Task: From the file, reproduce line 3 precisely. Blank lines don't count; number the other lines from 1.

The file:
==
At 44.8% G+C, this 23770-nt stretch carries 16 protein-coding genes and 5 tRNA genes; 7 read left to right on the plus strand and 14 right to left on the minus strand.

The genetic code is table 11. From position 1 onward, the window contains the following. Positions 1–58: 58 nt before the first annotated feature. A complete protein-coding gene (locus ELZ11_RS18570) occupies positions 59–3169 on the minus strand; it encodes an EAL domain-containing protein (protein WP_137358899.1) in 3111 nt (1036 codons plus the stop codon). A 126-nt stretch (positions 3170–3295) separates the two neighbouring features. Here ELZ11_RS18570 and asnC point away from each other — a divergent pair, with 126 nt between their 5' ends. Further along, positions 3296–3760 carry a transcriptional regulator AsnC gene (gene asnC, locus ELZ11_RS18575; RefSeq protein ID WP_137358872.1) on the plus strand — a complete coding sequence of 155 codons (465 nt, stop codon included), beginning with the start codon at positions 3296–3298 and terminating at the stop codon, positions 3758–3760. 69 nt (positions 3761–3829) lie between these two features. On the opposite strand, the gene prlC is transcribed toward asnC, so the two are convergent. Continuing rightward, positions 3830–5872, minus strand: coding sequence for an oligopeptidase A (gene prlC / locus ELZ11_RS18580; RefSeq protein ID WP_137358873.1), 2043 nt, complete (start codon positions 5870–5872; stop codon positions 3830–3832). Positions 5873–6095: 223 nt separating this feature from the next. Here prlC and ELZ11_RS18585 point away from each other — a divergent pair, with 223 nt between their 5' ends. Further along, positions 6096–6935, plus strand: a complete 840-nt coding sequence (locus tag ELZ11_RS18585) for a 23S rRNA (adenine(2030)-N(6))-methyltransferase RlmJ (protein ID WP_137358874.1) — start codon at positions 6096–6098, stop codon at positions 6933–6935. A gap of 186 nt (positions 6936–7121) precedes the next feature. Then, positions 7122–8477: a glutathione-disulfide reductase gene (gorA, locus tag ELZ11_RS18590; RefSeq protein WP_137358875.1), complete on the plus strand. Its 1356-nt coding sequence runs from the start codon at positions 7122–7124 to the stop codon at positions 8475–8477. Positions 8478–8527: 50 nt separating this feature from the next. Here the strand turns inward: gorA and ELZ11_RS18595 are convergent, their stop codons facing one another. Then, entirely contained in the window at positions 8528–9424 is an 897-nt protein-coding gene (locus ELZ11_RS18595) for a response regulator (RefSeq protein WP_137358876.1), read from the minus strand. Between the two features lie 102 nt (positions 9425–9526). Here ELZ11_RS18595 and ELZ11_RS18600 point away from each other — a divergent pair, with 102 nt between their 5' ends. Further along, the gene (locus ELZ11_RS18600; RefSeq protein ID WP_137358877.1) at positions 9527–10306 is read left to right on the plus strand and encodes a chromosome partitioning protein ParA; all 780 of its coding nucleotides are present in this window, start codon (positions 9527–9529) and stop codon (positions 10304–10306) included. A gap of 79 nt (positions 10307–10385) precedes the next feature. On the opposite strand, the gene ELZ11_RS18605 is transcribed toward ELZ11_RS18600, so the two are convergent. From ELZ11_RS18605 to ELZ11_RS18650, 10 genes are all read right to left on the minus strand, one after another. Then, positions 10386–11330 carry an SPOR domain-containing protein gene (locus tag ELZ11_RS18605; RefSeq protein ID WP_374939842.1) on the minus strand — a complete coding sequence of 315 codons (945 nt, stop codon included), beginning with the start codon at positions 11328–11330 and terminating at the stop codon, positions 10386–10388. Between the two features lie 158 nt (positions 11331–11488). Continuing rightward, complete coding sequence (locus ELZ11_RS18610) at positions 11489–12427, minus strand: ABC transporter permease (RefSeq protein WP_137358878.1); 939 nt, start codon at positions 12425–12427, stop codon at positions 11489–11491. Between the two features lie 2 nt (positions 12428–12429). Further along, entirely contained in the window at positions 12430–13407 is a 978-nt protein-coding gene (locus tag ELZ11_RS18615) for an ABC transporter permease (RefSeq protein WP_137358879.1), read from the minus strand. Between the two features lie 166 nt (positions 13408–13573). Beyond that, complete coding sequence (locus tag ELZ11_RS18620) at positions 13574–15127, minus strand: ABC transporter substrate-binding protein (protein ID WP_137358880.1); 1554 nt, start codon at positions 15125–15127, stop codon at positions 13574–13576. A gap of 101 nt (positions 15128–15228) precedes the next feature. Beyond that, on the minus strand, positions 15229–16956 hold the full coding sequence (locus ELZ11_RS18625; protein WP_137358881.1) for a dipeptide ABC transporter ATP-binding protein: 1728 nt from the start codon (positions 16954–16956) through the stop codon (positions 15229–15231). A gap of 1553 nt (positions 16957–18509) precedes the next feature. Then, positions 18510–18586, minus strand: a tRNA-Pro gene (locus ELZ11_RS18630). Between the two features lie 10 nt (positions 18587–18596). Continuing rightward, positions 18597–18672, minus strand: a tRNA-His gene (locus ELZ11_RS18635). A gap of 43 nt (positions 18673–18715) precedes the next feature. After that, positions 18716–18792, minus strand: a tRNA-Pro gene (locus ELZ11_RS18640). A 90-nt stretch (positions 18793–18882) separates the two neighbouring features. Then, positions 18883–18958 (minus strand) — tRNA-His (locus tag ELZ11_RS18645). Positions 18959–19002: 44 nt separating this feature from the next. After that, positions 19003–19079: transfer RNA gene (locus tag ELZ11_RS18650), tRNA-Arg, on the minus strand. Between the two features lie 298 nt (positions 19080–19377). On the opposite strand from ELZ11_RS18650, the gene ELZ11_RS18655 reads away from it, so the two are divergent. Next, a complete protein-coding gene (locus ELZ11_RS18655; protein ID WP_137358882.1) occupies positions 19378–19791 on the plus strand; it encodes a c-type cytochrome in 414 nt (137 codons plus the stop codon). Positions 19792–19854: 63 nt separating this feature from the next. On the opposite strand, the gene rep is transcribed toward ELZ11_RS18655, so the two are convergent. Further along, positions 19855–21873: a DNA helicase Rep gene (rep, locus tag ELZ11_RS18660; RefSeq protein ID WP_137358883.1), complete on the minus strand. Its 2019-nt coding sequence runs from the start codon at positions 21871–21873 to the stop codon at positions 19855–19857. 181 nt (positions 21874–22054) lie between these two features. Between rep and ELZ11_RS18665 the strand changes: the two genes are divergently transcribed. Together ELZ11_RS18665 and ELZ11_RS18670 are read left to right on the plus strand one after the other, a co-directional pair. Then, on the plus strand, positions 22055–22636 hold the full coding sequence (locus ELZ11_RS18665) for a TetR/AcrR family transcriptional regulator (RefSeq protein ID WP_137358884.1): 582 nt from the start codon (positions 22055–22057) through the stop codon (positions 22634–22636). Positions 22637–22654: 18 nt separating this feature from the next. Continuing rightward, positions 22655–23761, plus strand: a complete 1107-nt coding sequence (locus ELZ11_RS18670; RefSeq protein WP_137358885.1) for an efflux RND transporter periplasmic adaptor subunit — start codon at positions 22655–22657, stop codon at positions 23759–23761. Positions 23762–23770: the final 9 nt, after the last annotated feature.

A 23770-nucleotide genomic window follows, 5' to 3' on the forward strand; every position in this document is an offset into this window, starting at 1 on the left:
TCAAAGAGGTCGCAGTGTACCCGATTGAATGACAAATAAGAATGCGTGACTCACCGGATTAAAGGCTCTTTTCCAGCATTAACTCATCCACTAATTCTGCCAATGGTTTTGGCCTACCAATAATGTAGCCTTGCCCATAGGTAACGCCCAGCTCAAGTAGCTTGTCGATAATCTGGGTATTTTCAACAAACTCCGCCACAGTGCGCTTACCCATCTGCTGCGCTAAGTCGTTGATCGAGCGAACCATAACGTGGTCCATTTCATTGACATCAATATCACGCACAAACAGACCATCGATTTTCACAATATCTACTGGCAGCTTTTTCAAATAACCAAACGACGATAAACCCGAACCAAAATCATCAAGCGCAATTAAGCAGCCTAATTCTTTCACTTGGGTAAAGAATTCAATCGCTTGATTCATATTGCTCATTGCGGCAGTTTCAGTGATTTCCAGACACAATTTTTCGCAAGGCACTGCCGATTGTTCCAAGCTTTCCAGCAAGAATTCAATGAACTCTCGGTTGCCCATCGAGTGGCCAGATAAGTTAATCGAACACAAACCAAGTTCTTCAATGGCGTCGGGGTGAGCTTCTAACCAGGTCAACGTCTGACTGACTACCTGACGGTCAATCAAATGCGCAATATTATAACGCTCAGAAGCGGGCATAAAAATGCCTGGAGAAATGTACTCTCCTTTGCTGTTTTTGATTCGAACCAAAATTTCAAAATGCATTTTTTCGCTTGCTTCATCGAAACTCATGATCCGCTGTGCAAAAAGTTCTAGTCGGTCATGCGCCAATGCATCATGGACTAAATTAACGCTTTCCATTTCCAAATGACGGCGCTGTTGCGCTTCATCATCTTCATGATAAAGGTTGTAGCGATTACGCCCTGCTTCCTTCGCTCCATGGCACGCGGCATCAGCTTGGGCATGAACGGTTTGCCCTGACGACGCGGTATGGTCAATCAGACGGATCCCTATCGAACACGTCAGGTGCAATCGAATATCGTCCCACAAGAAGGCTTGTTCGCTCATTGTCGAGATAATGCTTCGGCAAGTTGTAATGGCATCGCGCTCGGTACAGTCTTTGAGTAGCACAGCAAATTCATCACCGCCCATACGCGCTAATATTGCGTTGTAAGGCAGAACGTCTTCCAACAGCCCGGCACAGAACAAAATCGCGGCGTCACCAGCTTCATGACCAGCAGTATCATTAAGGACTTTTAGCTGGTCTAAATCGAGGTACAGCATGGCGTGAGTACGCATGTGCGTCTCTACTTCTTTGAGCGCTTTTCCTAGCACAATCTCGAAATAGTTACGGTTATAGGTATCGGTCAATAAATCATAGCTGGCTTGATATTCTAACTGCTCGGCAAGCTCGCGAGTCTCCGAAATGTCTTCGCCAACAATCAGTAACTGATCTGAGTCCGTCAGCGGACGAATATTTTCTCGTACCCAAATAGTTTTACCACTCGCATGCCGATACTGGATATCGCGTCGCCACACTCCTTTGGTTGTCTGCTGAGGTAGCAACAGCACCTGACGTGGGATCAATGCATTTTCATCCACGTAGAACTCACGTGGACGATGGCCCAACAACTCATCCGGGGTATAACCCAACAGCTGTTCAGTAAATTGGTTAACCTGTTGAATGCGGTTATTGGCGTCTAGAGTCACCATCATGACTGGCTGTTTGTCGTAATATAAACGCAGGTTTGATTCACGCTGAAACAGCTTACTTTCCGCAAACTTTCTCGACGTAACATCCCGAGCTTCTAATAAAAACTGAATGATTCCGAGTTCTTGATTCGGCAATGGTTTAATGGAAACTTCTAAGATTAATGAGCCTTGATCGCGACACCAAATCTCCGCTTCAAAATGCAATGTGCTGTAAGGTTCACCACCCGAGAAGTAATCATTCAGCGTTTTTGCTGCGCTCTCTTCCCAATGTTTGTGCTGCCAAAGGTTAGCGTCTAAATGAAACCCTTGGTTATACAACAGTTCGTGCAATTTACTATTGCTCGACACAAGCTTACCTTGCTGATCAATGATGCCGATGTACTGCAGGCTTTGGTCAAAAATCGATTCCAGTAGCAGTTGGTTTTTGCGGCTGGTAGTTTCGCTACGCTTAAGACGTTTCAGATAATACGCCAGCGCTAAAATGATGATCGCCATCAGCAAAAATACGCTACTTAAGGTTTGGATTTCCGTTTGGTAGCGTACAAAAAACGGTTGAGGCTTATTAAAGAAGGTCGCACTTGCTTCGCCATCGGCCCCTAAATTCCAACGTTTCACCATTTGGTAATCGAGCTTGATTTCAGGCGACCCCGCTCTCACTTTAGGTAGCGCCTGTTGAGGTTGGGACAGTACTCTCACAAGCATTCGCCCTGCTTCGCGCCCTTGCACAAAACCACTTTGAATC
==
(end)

A 23770-nucleotide genomic window follows, 5' to 3' on the forward strand; every position in this document is an offset into this window, starting at 1 on the left: